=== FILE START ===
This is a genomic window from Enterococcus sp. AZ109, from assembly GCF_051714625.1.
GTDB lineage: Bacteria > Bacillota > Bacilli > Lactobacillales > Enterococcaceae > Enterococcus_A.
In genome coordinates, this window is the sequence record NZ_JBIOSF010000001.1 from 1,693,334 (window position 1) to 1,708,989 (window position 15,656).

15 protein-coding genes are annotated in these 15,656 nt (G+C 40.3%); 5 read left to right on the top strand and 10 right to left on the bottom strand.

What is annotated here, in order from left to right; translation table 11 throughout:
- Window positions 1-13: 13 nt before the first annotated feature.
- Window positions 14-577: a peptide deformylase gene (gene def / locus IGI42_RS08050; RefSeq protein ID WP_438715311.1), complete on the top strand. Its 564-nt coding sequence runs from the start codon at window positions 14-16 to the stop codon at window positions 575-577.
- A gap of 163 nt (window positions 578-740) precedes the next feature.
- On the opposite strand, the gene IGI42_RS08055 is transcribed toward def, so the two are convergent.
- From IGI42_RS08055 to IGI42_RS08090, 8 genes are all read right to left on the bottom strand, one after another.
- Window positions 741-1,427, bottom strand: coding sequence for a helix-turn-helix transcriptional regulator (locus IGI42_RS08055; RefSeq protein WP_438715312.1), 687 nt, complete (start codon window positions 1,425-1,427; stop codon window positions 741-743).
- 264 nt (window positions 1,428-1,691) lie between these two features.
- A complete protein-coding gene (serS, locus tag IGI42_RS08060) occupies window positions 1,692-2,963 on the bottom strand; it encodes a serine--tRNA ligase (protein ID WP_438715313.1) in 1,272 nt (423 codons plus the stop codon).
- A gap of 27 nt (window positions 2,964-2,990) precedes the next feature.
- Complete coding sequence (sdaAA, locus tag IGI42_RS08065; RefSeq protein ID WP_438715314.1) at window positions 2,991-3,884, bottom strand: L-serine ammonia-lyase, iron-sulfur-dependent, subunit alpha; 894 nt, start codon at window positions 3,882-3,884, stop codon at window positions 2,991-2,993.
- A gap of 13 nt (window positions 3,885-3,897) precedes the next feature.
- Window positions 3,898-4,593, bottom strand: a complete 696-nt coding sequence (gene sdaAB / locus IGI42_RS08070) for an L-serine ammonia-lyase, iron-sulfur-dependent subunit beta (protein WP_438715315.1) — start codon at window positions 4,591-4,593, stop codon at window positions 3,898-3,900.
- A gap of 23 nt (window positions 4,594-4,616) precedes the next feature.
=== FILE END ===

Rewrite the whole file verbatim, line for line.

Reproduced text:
This is a genomic window from Enterococcus sp. AZ109, from assembly GCF_051714625.1.
GTDB lineage: Bacteria > Bacillota > Bacilli > Lactobacillales > Enterococcaceae > Enterococcus_A.
In genome coordinates, this window is the sequence record NZ_JBIOSF010000001.1 from 1,693,334 (window position 1) to 1,708,989 (window position 15,656).

15 protein-coding genes are annotated in these 15,656 nt (G+C 40.3%); 5 read left to right on the top strand and 10 right to left on the bottom strand.

What is annotated here, in order from left to right; translation table 11 throughout:
- Window positions 1-13: 13 nt before the first annotated feature.
- Window positions 14-577: a peptide deformylase gene (gene def / locus IGI42_RS08050; RefSeq protein ID WP_438715311.1), complete on the top strand. Its 564-nt coding sequence runs from the start codon at window positions 14-16 to the stop codon at window positions 575-577.
- A gap of 163 nt (window positions 578-740) precedes the next feature.
- On the opposite strand, the gene IGI42_RS08055 is transcribed toward def, so the two are convergent.
- From IGI42_RS08055 to IGI42_RS08090, 8 genes are all read right to left on the bottom strand, one after another.
- Window positions 741-1,427, bottom strand: coding sequence for a helix-turn-helix transcriptional regulator (locus IGI42_RS08055; RefSeq protein WP_438715312.1), 687 nt, complete (start codon window positions 1,425-1,427; stop codon window positions 741-743).
- 264 nt (window positions 1,428-1,691) lie between these two features.
- A complete protein-coding gene (serS, locus tag IGI42_RS08060) occupies window positions 1,692-2,963 on the bottom strand; it encodes a serine--tRNA ligase (protein ID WP_438715313.1) in 1,272 nt (423 codons plus the stop codon).
- A gap of 27 nt (window positions 2,964-2,990) precedes the next feature.
- Complete coding sequence (sdaAA, locus tag IGI42_RS08065; RefSeq protein ID WP_438715314.1) at window positions 2,991-3,884, bottom strand: L-serine ammonia-lyase, iron-sulfur-dependent, subunit alpha; 894 nt, start codon at window positions 3,882-3,884, stop codon at window positions 2,991-2,993.
- A gap of 13 nt (window positions 3,885-3,897) precedes the next feature.
- Window positions 3,898-4,593, bottom strand: a complete 696-nt coding sequence (gene sdaAB / locus IGI42_RS08070) for an L-serine ammonia-lyase, iron-sulfur-dependent subunit beta (protein WP_438715315.1) — start codon at window positions 4,591-4,593, stop codon at window positions 3,898-3,900.
- A gap of 23 nt (window positions 4,594-4,616) precedes the next feature.